For over sixty five years now – nearer seventy – ever since we were kids in the street, me and Ben have been joined at the hip. When we were young we were reasonably fashion conscious, mostly in our efforts to get girls, but nowadays we’re like dirtied up versions of Gandalf and Radagast, facial hair and all. It’s a kind of a disguise, you see, as our unwashed, shuffling, old man movements can sometimes fool the Dead into thinking we’re them. Except when we’re on our bikes, of course.
In recent years, in this suburban desolation, we’ve had to avoid corpses entirely because we can’t defend ourselves too well anymore. Bad joints and malnutrition have made us slow and feeble; Ben even more so than me. His arthritis barely lets him walk. So for us its eyes peeled all the time and ears open all the time, but this morning we dropped the ball. Not a single whiff of danger registered on our radars. I mean, with our experience we really should have seen them coming. It just goes to show how charmed we’ve been all along.
Anyway, I killed them both, those two dead guys, but look at how they’ve left us; on our backs in the street, bruised and torn and paper pale. My knees and elbows bleeding after tumbling from my bike. My head split. Trousers ripped. Coat tattered. My leg…I’m not ready to think about my leg just yet, and to top it all I pulled a muscle in my shoulder while making that final angry swing with the golf club. All I need now is chest pains.
Not three minutes ago me and Ben were cycling slowly and quietly through this pre-war housing estate, minding our own business, looking for a likely residence in which to begin our daily scavenge, when two dormant corpses rose up from behind a garden wall and got the drop on us as we passed, knocking me clean off my bike.
The frame sort of twisted under me as I fell and I landed half on top of the front wheel. I was wondering what the hell had just happened when a corpse dropped right on top of me. It grabbed me round the waist and nuzzled its face into my upper leg – my thigh, its teeth pinching down hard as it tried to bite in. I yelped and slammed the back of its head desperately with my fists. When it failed to bite entirely through the heavy denim of my jeans it changed tack and scuttled like a spider for my neck.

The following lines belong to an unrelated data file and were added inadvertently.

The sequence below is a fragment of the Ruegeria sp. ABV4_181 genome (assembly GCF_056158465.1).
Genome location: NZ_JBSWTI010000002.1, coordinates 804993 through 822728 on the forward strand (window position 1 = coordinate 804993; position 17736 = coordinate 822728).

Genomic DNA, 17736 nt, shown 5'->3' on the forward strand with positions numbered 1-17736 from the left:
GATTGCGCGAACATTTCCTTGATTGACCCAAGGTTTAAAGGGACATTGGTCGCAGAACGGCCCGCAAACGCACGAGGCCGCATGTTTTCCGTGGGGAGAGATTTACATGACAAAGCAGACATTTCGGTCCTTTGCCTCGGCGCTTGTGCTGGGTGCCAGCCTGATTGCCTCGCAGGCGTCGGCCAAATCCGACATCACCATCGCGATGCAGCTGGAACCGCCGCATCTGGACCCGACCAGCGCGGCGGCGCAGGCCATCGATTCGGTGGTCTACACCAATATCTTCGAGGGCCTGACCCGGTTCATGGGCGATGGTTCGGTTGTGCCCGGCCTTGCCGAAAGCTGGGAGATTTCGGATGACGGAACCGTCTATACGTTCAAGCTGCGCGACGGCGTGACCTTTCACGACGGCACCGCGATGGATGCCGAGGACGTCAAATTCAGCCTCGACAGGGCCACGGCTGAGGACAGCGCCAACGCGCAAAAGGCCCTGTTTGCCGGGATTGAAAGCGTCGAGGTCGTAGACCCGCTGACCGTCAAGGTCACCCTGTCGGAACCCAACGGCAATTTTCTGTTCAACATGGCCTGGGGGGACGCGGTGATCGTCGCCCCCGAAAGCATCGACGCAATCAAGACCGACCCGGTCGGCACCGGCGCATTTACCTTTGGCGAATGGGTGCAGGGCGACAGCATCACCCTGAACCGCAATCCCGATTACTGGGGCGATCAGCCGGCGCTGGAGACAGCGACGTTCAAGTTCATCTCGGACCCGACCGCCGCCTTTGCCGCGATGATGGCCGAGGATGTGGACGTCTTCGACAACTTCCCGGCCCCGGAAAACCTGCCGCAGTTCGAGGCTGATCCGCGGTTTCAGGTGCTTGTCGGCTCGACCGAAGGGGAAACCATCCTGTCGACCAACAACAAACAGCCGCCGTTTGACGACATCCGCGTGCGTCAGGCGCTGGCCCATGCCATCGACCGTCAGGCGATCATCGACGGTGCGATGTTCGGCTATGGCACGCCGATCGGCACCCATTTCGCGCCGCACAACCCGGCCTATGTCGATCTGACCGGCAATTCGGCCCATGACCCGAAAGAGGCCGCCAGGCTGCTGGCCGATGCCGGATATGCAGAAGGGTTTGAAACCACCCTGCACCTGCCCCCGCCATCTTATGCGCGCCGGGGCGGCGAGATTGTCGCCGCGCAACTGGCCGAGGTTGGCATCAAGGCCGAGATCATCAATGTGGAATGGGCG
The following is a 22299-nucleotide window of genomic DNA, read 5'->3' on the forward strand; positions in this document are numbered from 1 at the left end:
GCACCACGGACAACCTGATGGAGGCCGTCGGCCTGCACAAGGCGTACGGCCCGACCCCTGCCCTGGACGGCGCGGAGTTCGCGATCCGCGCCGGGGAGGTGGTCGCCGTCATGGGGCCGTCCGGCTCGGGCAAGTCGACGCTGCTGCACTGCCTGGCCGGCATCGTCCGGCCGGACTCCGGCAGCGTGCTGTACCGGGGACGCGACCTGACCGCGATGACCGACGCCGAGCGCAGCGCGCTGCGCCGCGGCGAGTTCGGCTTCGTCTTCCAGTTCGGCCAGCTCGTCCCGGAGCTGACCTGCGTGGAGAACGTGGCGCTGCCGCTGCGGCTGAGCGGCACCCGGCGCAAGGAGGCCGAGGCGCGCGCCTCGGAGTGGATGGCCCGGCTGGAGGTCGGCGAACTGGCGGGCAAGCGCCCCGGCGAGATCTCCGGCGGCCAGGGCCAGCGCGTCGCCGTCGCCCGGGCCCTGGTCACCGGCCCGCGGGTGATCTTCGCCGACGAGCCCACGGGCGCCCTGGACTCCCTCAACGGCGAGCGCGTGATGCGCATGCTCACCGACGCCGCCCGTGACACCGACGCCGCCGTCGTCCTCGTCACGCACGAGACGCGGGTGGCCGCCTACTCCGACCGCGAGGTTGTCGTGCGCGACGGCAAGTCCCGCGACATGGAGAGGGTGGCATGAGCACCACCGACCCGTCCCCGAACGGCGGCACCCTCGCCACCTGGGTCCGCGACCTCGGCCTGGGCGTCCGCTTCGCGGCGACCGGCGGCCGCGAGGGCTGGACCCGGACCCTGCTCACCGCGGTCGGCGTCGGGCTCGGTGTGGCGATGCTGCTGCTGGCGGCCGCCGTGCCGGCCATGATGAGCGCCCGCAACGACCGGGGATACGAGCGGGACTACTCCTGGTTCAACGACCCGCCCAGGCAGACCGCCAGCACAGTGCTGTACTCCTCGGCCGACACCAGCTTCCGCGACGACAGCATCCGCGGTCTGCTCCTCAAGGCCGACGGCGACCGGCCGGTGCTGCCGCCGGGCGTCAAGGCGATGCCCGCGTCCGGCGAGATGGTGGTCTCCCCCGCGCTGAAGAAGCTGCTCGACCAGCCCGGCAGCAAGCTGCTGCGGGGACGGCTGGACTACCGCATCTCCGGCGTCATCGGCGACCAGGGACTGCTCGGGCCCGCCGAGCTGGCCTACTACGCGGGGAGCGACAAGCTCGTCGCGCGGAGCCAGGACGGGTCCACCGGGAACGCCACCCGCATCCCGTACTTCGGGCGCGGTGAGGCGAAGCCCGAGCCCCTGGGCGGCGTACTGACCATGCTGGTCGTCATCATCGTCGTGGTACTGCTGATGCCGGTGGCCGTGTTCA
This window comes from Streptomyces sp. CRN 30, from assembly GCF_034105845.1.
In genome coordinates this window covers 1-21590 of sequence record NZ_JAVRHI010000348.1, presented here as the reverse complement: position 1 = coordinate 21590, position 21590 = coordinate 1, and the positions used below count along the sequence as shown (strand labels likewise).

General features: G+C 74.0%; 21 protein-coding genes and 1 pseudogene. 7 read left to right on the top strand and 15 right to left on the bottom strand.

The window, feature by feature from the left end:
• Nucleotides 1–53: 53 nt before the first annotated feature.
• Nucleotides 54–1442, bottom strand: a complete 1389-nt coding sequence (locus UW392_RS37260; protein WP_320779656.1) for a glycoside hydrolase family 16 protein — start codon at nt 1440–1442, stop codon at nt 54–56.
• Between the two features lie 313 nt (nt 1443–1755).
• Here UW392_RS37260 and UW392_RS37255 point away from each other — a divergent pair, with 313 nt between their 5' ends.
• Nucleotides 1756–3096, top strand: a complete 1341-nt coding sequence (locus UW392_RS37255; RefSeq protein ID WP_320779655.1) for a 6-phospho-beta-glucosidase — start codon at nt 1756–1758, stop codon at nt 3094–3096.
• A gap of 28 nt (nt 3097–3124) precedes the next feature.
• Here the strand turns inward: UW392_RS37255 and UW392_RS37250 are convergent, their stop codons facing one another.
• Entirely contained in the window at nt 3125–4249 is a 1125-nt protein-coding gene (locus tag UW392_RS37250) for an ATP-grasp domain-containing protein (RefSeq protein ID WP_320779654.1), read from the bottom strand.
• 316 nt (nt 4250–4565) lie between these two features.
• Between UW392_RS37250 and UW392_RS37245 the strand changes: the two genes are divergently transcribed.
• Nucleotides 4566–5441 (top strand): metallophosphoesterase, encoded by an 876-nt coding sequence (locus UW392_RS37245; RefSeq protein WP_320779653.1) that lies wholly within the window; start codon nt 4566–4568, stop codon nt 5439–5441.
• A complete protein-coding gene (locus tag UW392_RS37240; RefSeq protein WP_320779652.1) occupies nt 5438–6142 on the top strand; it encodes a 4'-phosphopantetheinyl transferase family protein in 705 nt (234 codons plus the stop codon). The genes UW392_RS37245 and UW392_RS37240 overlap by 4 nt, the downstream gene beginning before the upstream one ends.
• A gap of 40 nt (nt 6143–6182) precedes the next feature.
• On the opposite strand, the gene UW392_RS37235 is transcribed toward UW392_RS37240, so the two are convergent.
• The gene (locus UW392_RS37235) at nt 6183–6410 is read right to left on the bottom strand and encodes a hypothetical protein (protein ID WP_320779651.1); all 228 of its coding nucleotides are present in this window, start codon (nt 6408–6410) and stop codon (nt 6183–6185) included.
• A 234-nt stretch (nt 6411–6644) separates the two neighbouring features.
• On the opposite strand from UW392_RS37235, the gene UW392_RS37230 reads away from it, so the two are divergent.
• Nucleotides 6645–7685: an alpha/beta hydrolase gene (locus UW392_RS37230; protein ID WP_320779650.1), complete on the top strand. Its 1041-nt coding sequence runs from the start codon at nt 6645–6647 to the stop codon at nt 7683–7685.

I held it back with both arms as it snapped at my nose with cracked, moss coated teeth. Its gibbering, emaciated face was only centimetres above mine when it drooled a long viscous slug of black gloop, complete with an unsocketed tooth, directly into my open mouth. I swallowed the tooth. This horror filled me with such revulsion that I ripped and twisted my way past a pinioning handlebar, pushed the juddering corpse aside and lurched to my feet, coughing and gagging as I stumbled over rotating wheels and spokes.
I spat and retched. Christ, I couldn’t spit enough. I grabbed my fallen five iron and swung wildly, knocking the corpse’s lower jaw clean off its face and sent it sailing up the street. It waggled its loose, dangling tongue at me as I caved in the top of its head.
Ben was on his back holding off the second corpse, its claws scratching at his face. I broke its neck with a single furious blow; bollixing my shoulder with the impact. The smelly carcass flopped limply off him and came to rest on its side, paralysed but aware, still clacking its teeth.
The taste in my mouth was unspeakable. I puked, and to my great relief the undead tooth came back up again, root and all. Reaction kicked in and my remaining energy just drained away. I lay carefully down on the road beside Ben. Neither of us made any move to stand. We simply couldn’t. It was beyond our power. That vile, ungodly slime I swallowed wriggled through my system like worms. My lungs tightened up. It was like breathing through a straw. My heart pounded in my sunken chest. It pulsed in my ears.